Edison Project's Future Hinges on Financing

Chris Whittle wants to open several innovative, for-profit public schools by the end of next summer, but school administrators, wary of costs, are reluctant to sign up

COME up with a million dollars by February or leave town. That's what a Colorado Springs, Colo., elementary school last week told the Edison Project, a New York City-based effort to run public schools for profit.

``There's lots of questions as to whether or not they can do it,'' says Jim Barren, the principal at Roosevelt Elementary School, which will become one of the first Edison schools if the venture can prove its financial mettle. ``I will feel better if they come up with the money.''

Skeptics say survival of the entire Edison Project - launched in the spring of 1992 to merge entreprenurial energy and efficiency with the latest in education at no extra cost to a community - hangs on the success of current, frantic efforts to find adequate financing in the next few weeks.

The original vision of project founder Christopher Whittle was 1,000 private schools built from scratch. But with financing possibilities limited, the current goal is to open several schools by the end of next summer. Yet, local administrators worry about the financial viability of the program and are reluctant to sign up. And some, such as Roosevelt Elementary, want to see money upfront - in an escrow account - before they sign a contract.

At the center of the uncertainty stands Mr. Whittle, the one-time master of a vast and growing media empire, Whittle Communications LP, with $200 million in annual revenues. Now, financial troubles have forced Whittle to shut down or sell off virtually all his advertising-driven media properties, including Channel One, which broadcasts news and commercials into nearly 12,000 schools.

Whittle is confident

Despite recent difficulties, Whittle exudes his trademark exuberance about the project. ``As we speak, we are putting the finishing touches on the financing, which we call the launch financing, which actually is the money that opens the schools,'' he said in an interview. ``We're pretty optimistic about that and think we will have something to announce soon.''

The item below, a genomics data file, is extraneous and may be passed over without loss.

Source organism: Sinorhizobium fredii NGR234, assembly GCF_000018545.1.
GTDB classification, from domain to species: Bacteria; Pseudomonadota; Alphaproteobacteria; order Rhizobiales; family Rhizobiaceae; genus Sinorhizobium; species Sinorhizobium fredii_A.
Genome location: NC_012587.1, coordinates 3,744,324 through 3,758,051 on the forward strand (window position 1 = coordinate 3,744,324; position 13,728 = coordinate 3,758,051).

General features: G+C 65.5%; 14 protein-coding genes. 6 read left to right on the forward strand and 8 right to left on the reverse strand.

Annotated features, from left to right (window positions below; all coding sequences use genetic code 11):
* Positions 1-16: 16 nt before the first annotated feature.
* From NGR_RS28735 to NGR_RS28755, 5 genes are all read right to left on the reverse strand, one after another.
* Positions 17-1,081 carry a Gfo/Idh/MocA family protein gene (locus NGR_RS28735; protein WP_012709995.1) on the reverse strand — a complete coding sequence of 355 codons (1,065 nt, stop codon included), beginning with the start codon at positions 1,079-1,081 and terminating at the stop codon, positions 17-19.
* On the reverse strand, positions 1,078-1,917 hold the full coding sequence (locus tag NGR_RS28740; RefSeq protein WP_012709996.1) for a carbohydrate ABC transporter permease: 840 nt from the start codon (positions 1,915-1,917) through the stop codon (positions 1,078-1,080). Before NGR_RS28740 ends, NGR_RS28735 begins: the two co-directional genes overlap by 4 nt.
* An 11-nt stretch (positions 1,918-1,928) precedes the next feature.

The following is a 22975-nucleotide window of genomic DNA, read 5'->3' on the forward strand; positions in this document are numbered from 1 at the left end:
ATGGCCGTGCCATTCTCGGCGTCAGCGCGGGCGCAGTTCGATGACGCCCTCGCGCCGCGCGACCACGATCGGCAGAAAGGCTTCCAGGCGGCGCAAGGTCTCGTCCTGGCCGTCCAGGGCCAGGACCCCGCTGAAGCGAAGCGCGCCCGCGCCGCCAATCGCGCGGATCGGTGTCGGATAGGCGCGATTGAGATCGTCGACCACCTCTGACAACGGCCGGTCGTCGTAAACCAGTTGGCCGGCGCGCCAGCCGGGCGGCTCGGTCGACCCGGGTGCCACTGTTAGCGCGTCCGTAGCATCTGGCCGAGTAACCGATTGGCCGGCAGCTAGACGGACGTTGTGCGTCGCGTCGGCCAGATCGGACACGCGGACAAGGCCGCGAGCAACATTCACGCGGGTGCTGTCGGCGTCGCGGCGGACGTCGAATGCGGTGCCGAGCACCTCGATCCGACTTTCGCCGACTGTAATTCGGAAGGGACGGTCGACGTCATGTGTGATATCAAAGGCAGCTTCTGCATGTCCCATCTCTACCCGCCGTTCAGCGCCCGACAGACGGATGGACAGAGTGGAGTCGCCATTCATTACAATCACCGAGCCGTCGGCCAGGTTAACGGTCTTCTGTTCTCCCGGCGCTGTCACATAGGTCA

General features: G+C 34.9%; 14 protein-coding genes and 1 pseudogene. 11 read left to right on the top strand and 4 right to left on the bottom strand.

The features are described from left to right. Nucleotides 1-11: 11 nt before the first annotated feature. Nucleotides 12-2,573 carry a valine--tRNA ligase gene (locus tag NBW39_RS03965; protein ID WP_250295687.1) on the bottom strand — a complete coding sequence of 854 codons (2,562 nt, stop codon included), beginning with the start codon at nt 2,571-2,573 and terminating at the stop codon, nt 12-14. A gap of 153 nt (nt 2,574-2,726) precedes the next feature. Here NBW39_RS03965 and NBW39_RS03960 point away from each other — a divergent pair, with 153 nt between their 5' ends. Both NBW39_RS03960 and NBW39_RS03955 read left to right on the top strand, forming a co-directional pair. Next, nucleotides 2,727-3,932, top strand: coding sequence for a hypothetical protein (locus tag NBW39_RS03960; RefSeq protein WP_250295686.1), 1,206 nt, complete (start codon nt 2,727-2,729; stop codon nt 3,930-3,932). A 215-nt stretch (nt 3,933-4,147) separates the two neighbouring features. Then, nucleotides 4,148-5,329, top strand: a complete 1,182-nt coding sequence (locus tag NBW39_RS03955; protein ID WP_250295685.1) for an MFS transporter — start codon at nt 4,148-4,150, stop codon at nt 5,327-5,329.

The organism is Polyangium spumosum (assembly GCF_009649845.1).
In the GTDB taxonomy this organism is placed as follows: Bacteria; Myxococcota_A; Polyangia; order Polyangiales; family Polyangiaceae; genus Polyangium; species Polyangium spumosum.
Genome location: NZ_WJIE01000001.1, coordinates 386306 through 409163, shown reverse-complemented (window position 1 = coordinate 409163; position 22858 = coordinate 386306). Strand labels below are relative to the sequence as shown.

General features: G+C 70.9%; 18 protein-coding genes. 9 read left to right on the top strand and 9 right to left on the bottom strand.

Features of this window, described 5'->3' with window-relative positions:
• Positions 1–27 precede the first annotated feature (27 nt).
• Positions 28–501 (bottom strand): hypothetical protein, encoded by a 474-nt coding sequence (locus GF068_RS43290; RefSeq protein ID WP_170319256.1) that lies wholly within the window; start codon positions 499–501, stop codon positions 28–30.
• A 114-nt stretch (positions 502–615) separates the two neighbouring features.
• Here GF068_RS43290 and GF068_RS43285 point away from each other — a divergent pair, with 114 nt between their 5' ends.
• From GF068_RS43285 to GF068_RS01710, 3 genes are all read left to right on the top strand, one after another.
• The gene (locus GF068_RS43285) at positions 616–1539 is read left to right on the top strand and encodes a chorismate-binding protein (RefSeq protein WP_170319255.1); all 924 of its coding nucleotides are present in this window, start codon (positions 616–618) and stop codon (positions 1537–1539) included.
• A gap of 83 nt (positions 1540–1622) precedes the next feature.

Whittle has enjoyed notable past successes. His first big splash came in the 1980s when he nursed Esquire magazine back to fiscal health. He then invented Channel One, which has profited tidily from advertisers' desires to appeal to schoolchildren.

These successes funded the trappings of his empire. In 1991, Whittle opened a $50 million colonial-style corporate headquarters in Knoxville, Tenn., where waiters served the boss in a private wood-paneled dining room. Comforts also extended to top executives, whose annual salaries ranged from $500,000 to $1 million, according to ex-Whittle executives.

By the 1990s, however, Whittle's two major health-related ventures - magazines in doctors' waiting rooms and a medical TV channel - were losing between $1 million and $2 million a week, a former Whittle executive estimates. ``In a nutshell, our education businesses fared fine, and our health businesses hit the wall and cost us lots of money,'' Whittle says.

Adds Tom Ingram, a former Whittle vice president: The firm ``grew too fast without enough capital backing and without proper management, in some cases.''

Insiders say Whittle, himself, deserves much of the blame because he did not smell trouble until it was too late. ``He always thought he could sell his way out of trouble,'' says one former top Whittle executive. ``That, of course, created financial drain since many of these properties lasted longer than they should have.''